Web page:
SARS CORONAVIRUS ENVELOPE PROTEIN (E. COLI)
SARS Coronavirus Envelope Protein is a recombinant antigen which contains the N-terminus (1-76 amino acids) of the Envelope protein immunodominant regions. It is manufactured in E. coli and is immunoreactive with sera from SARS-infected individuals.
PRODUCT DETAILS – SARS CORONAVIRUS ENVELOPE PROTEIN (E. COLI)
- SARS Coronavirus Envelope Protein.
- Recombinant protein manufactured in E. coli.
- Contains N-terminus of the Envelope protein, 1-76 amino acid immunodominant regions.
- Purity ~90% as determined by SDS-PAGE.
- For use in ELISA and other immunoassays.
Coronaviruses (CoVs) (order Nidovirales, family Coronaviridae, subfamily Coronavirinae) are enveloped viruses with a positive sense, single-stranded RNA genome. With genome sizes ranging from 26 to 32 kilobases (kb) in length. They infect humans and cause disease to varying degrees, from upper respiratory tract infections (URTIs) resembling the common cold, to lower respiratory tract infections (LRTIs) such as bronchitis, pneumonia, and even severe acute respiratory syndrome (SARS). SARS-CoV and MERS-CoV cause severe infections that lead to high mortality rates (CDC, 2017; WHO, 2004).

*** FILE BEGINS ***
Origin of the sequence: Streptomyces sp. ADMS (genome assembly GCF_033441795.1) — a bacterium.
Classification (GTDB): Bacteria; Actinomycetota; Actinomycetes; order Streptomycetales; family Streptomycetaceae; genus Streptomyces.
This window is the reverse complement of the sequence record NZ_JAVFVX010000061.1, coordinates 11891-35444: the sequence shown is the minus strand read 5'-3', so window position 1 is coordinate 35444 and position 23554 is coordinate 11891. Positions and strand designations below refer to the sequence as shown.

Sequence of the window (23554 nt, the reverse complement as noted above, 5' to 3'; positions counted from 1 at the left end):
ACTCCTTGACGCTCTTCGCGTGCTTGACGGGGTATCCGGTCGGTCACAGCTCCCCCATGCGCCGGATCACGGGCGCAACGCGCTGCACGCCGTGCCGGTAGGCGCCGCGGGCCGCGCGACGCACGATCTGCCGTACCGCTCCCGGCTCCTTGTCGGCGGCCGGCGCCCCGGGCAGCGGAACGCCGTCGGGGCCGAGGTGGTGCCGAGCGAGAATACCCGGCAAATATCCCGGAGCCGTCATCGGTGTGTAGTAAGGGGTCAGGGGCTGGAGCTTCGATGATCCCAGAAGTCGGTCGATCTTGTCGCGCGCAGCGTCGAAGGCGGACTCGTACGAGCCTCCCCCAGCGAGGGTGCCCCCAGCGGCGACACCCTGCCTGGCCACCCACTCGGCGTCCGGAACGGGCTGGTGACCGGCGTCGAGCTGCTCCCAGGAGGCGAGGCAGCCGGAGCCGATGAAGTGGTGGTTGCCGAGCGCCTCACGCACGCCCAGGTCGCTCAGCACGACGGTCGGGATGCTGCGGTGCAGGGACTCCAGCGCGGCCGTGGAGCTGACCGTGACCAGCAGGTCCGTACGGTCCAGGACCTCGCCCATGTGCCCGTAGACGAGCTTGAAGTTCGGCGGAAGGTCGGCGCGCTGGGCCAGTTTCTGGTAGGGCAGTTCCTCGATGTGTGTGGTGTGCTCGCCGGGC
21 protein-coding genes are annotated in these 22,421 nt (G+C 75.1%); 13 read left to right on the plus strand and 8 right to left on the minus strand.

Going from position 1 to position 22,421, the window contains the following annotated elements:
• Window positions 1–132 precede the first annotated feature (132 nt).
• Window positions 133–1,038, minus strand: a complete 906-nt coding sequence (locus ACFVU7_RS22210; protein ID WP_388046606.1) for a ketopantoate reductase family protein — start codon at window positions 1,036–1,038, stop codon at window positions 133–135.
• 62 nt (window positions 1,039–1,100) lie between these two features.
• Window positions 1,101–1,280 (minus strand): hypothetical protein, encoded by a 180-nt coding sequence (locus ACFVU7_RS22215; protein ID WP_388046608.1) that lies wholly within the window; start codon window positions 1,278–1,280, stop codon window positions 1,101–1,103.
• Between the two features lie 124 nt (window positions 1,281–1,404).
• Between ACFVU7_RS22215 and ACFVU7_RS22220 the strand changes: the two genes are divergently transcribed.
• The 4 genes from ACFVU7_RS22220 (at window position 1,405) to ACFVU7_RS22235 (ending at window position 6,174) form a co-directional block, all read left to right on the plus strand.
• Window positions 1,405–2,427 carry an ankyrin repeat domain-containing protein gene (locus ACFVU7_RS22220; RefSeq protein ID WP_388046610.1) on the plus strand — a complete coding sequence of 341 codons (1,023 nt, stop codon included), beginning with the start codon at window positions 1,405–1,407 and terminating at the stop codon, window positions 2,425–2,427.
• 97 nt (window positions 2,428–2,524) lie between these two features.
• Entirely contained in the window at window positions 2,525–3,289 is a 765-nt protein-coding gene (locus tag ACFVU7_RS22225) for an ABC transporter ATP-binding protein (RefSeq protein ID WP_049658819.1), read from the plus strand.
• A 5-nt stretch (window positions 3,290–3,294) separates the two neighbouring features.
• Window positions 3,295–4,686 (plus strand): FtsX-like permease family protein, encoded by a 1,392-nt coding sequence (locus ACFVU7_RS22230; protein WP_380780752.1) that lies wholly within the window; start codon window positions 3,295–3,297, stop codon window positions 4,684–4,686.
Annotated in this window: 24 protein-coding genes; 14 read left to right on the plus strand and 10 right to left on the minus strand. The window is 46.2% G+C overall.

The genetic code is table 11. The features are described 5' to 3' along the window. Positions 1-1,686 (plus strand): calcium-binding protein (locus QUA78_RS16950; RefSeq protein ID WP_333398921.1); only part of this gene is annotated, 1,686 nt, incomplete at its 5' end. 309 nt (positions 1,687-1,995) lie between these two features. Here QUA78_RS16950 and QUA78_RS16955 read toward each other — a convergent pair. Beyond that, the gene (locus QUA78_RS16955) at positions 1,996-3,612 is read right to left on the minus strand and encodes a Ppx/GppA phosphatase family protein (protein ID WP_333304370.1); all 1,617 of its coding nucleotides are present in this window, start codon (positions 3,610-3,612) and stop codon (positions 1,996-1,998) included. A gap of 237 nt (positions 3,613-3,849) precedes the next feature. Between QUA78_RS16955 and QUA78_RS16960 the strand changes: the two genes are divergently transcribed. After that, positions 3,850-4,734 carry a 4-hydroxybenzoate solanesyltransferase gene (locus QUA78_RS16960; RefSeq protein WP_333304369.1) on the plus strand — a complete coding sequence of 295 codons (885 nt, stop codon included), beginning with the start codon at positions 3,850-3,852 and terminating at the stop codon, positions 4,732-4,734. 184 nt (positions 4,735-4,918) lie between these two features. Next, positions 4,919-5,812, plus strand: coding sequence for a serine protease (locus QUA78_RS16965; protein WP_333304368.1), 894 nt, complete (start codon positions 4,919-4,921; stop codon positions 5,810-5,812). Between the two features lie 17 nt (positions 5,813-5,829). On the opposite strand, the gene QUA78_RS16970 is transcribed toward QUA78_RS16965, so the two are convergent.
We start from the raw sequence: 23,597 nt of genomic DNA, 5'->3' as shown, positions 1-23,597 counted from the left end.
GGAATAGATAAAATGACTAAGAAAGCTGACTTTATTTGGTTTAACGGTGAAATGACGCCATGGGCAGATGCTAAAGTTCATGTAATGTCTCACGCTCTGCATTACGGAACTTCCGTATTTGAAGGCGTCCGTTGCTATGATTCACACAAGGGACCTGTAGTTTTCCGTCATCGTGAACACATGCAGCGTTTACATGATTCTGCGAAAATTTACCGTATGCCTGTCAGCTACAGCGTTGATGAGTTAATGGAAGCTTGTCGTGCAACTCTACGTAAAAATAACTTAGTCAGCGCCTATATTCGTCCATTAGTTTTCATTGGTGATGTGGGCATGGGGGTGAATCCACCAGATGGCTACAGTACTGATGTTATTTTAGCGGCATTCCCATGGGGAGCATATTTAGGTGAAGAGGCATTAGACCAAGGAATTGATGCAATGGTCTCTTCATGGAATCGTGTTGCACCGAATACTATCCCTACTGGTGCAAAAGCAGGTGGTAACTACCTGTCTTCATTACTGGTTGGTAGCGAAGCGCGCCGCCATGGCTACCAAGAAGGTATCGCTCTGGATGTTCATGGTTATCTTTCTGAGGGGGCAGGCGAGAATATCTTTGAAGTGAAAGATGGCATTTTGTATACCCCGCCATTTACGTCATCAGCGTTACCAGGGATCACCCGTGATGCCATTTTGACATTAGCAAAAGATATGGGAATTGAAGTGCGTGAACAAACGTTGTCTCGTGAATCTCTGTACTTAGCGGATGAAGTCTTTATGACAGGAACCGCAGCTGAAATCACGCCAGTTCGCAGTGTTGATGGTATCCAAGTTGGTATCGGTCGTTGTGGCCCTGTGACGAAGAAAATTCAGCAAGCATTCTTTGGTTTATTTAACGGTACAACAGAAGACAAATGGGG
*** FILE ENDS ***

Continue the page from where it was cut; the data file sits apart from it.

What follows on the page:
The coronaviral genome encodes four major structural proteins: the spike (S) protein, nucleocapsid (N) protein, membrane (M) protein, and the envelope (E) protein, all of which are required to produce a structurally complete viral particle [29, 37, 38]. The E protein is the smallest of the major structural proteins. During the replication cycle, E is abundantly expressed inside the infected cell, but only a small portion is incorporated into the virion envelope. E participates in viral assembly, release of virions and pathogenesis of the virus. The majority of the protein is localised at the site of intracellular trafficking, the ER, Golgi, and ERGIC, where it participates in CoV assembly and budding. Recombinant CoVs lacking E exhibit significantly reduced viral titres, crippled viral maturation, or yield propagation incompetent progeny, demonstrating the importance of E in virus production and maturation (reviewed in Schoeman and Fielding, 2019).
- Schoeman and Fielding (2019). Coronavirus envelope protein: current knowledge. Virol J. 16: 69.
- Severe Acute Respiratory Syndrome (SARS) Factsheet. Centers for Disease control and Prevention (CDC), December 6, 2017.
- WHO guidelines for the global surveillance of severe acute respiratory syndrome (SARS). Updated recommendations. World Health Organisation. October 2004.